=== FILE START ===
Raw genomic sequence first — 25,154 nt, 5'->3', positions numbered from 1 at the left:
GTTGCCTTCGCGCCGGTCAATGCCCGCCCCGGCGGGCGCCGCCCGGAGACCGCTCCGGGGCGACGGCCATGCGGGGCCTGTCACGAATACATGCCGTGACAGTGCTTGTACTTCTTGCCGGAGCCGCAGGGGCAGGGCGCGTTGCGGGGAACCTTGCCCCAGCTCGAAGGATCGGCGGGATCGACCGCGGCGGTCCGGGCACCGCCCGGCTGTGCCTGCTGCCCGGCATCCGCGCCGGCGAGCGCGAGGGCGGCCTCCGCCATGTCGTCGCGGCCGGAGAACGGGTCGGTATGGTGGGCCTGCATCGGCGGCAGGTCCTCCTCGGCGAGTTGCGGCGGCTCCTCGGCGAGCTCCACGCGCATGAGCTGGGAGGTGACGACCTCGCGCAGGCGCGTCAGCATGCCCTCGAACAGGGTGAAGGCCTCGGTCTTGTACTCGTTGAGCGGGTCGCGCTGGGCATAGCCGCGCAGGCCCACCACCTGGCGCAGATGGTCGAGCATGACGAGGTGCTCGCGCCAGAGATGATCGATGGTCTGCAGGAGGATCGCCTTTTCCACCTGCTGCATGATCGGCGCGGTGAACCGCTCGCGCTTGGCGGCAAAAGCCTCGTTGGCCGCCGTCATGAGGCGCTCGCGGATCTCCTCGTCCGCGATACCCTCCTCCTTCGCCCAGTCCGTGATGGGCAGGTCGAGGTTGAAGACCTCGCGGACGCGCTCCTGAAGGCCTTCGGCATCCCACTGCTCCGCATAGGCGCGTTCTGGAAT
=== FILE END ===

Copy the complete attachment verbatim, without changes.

Raw genomic sequence first — 25,154 nt, 5'->3', positions numbered from 1 at the left:
GTTGCCTTCGCGCCGGTCAATGCCCGCCCCGGCGGGCGCCGCCCGGAGACCGCTCCGGGGCGACGGCCATGCGGGGCCTGTCACGAATACATGCCGTGACAGTGCTTGTACTTCTTGCCGGAGCCGCAGGGGCAGGGCGCGTTGCGGGGAACCTTGCCCCAGCTCGAAGGATCGGCGGGATCGACCGCGGCGGTCCGGGCACCGCCCGGCTGTGCCTGCTGCCCGGCATCCGCGCCGGCGAGCGCGAGGGCGGCCTCCGCCATGTCGTCGCGGCCGGAGAACGGGTCGGTATGGTGGGCCTGCATCGGCGGCAGGTCCTCCTCGGCGAGTTGCGGCGGCTCCTCGGCGAGCTCCACGCGCATGAGCTGGGAGGTGACGACCTCGCGCAGGCGCGTCAGCATGCCCTCGAACAGGGTGAAGGCCTCGGTCTTGTACTCGTTGAGCGGGTCGCGCTGGGCATAGCCGCGCAGGCCCACCACCTGGCGCAGATGGTCGAGCATGACGAGGTGCTCGCGCCAGAGATGATCGATGGTCTGCAGGAGGATCGCCTTTTCCACCTGCTGCATGATCGGCGCGGTGAACCGCTCGCGCTTGGCGGCAAAAGCCTCGTTGGCCGCCGTCATGAGGCGCTCGCGGATCTCCTCGTCCGCGATACCCTCCTCCTTCGCCCAGTCCGTGATGGGCAGGTCGAGGTTGAAGACCTCGCGGACGCGCTCCTGAAGGCCTTCGGCATCCCACTGCTCCGCATAGGCGCGTTCTGGAAT